WATERVILLE — Phoenix Gatlin, 18, was beaming.

Phoenix Gatlin waits with other Waterville Senior High School seniors in the lobby of the school Thursday night before a bus ride to Colby College for commencement ceremonies. Gatlin, 18, plans to go to college to study aviation and become a pilot. Amy Calder/Morning Sentinel

She stood in the lobby at Waterville Senior High School on Thursday night, 45 minutes before she and 102 other seniors were to ride a bus to Colby College for the school’s 144th commencement ceremonies.

“I’m going to University of Maine at Augusta for aviation,” she said. “I’m going to be a pilot.”

Gatlin has been in the Jobs for Maine’s Graduates program since she was in junior high school. When she was a sophomore, she toured UMA with fellow JMG students and Dana Bushee, a JMG specialist.

Bushee recalled Thursday that during the tour Gatlin stepped into a flight simulator that is part of UMA’s aviation program.

“When I saw her face when she got out of it, it was like she was glowing,” Bushee said.


Bushee didn’t learn until a year later that Gatlin had decided to pursue a career in aviation.

“I had no idea that the seeds had been planted at that time,” she said.

Gatlin said she wants to fly tourists along the Maine coast.

“My grandmother’s brother recently passed and he was a pilot,” she said. “He left his plane in the family. I plan to take that on … and just fly it and keep the plane in the family.”

Gatlin was captain of the high school soccer team and has worked several months at Woodlands Senior Living center in Waterville where she is a cook, having been promoted from being a server. She learned from the JMG program how to be assertive, and asked for a raise and got it, she said. She credits the JMG program, and Bushee, with giving her the skills to succeed.

“I’ve learned so many things from her,” Gatlin said. “I learned how to budget from her and that’s how I bought my first car. She also helped me build resumes and gave me the skills to build my career.”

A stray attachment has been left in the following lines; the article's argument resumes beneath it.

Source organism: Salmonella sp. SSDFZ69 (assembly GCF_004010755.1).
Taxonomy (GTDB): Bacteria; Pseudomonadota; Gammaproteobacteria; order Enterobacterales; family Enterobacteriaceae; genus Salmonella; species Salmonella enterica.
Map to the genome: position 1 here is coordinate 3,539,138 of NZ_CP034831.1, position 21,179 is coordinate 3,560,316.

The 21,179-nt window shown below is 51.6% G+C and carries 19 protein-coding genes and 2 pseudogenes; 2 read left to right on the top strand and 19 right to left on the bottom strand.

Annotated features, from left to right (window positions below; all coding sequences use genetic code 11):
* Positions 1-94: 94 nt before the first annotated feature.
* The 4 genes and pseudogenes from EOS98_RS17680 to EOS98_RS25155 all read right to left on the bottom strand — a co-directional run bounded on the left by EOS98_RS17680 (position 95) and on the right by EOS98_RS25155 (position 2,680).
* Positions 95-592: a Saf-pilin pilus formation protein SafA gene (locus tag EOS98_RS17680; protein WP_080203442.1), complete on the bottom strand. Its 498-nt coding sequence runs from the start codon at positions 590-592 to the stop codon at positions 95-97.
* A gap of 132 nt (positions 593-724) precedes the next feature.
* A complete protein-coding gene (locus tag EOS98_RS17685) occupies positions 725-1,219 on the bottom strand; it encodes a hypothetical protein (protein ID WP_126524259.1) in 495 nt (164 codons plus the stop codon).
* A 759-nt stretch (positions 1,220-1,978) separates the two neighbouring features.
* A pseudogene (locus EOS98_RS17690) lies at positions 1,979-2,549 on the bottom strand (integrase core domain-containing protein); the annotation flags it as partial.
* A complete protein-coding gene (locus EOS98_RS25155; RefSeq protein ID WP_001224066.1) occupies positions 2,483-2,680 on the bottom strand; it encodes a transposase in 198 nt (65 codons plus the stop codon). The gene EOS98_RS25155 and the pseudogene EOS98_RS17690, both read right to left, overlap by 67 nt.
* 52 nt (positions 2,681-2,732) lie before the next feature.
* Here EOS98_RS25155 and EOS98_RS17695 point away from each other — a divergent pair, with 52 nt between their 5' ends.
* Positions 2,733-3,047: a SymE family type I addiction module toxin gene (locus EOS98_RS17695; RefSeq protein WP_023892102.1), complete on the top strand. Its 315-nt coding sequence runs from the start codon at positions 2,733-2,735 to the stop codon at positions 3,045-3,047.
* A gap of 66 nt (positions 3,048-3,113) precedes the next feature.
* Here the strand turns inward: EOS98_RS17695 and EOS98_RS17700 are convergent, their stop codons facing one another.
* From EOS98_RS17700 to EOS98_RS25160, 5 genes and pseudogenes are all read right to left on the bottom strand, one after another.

The goal of JMG, Bushee said, is for all Maine students to graduate and earn some post secondary credentials of value and to find careers that are meaningful and special to them. Gatlin was awarded several scholarships, including a $20,000 Mary L. George Memorial Scholarship and the Elm City Science Award. She and 18 other graduates in the JMG program will continue to be supported by JMG until they are 24.

“She’s just one of our JMG family, so she’s got a piece of my heart,” Bushee said.

After arriving Thursday at the O’Neil | O’Donnell Forum in the new Harold Alfond Athletics and Recreation Center on the Colby campus, educators and seniors filed in to meet hundreds of friends, family members, school officials and others who stood to applaud them.

WSHS Principal Brian Laramee welcomed the crowd and told seniors, “Wow, what a four years it’s been.”

The class, he said, had to adapt and be resilient, as their sophomore year was cut short in March 2020 because of the coronavirus pandemic and they had to go to a hybrid teaching model their junior year. This year, while seniors were able to return to more normal activities, they still had to adapt to protocols and stops and starts, he said.

“I am sure the changes you experienced over the last 2 1/2 years were difficult,” he said.


Laramee said they did not let obstacles stop them from their goals — they figured them out.

“Tonight, this is your night, Class of 2022,” he said. “We are here to celebrate you.”

Senior class president Emily Campbell introduced the keynote speaker, Dr. Lisa Hallen, head of the high school guidance department, who was chosen by the class to be speaker.

Hallen imparted several “tracks” of advice to seniors, including to say that they “can” do something, rather than “can’t.”

“‘Can’t’ gives us immediate license to not do something,” she said.

Secondly, she recommended they be present with people, and listen to them.


“Face-to-face is always better,” she said.

Thirdly, she asked seniors to be gentle with themselves, be cheerful and strive to be happy. And when, in later years, they run into a former teacher, stop and say hello, she asked.

“Your faces will look different and older. Remind us of your name. That is all it takes.”

Milling about in the high school lobby earlier, senior Steven Lopez, 18, said he felt excited about the fact that he would be graduating in less than an hour.

“I plan to go to Marvel Studios in New York or L.A.,” he said. “I want to write content for them. I want to make them a hero that can be in the Marvel cinematic universe. When I’m older, I plan to go to Japan to become a ninja. I’m a huge anime fan.”

Lopez said he enjoyed his high school years, particularly studying math, social studies, history, art and music.

“I liked music,” he said. “I like orchestra, rap, metal, jazz, classical.”

At the commencement ceremony, the high school band performed under the direction of Sue Barre. Class marshals were Hazel Dow and William Jackson.

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